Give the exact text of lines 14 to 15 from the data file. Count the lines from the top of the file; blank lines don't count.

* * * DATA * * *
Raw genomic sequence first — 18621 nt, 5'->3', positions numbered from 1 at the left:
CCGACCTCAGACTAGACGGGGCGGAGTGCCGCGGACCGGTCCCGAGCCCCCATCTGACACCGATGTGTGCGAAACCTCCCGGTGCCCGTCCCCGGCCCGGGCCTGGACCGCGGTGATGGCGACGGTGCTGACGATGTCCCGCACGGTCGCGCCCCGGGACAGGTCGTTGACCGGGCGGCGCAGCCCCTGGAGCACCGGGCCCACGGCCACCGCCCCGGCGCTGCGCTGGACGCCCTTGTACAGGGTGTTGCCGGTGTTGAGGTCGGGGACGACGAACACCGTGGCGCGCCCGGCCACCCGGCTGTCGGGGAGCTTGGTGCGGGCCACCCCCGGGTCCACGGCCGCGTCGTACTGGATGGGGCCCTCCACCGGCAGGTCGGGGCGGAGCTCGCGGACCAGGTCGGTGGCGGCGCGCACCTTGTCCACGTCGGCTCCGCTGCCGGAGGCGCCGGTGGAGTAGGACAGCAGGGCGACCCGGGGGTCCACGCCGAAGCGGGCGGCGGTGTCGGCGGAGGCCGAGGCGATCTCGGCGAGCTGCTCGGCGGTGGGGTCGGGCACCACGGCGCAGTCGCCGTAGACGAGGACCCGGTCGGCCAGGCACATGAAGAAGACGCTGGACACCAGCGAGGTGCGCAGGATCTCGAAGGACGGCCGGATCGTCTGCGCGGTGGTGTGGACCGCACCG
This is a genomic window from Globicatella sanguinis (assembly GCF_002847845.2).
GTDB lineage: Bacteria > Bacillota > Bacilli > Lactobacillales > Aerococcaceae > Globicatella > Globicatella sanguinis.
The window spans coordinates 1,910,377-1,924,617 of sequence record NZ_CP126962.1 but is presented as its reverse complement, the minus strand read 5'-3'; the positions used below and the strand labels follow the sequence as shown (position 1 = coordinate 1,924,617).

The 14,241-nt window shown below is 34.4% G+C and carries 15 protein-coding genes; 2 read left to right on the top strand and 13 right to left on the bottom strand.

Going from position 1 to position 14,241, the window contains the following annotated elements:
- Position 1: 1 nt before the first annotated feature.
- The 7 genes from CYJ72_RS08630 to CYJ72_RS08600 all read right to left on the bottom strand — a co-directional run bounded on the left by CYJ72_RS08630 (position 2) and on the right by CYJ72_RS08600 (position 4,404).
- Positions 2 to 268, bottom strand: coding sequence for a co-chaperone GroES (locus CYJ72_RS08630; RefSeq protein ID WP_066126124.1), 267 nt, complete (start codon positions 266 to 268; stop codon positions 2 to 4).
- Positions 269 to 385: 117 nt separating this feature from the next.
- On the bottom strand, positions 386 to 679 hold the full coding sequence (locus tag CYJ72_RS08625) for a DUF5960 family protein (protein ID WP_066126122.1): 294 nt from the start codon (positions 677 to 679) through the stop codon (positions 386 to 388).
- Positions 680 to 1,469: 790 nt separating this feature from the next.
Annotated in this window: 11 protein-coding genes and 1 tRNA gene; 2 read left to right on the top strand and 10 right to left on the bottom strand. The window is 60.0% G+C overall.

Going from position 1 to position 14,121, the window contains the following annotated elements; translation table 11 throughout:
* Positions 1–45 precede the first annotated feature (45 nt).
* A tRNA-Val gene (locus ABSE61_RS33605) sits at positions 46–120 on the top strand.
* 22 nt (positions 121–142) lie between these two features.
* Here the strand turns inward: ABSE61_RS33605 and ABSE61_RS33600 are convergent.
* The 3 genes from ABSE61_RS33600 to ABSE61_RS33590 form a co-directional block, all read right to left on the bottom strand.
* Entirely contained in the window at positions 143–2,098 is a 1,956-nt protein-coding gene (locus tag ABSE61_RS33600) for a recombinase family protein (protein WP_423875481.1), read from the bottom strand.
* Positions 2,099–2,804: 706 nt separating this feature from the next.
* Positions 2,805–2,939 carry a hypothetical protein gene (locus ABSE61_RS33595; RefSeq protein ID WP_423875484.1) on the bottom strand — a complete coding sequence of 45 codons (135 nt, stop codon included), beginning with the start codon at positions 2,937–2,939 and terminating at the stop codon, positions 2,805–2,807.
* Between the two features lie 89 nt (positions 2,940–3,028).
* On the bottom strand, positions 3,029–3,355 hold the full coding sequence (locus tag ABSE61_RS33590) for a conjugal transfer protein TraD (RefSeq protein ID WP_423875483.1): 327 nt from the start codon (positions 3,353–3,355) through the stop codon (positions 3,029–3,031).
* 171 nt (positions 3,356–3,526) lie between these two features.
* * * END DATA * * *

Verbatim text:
Annotated in this window: 11 protein-coding genes and 1 tRNA gene; 2 read left to right on the top strand and 10 right to left on the bottom strand. The window is 60.0% G+C overall.

Going from position 1 to position 14,121, the window contains the following annotated elements; translation table 11 throughout: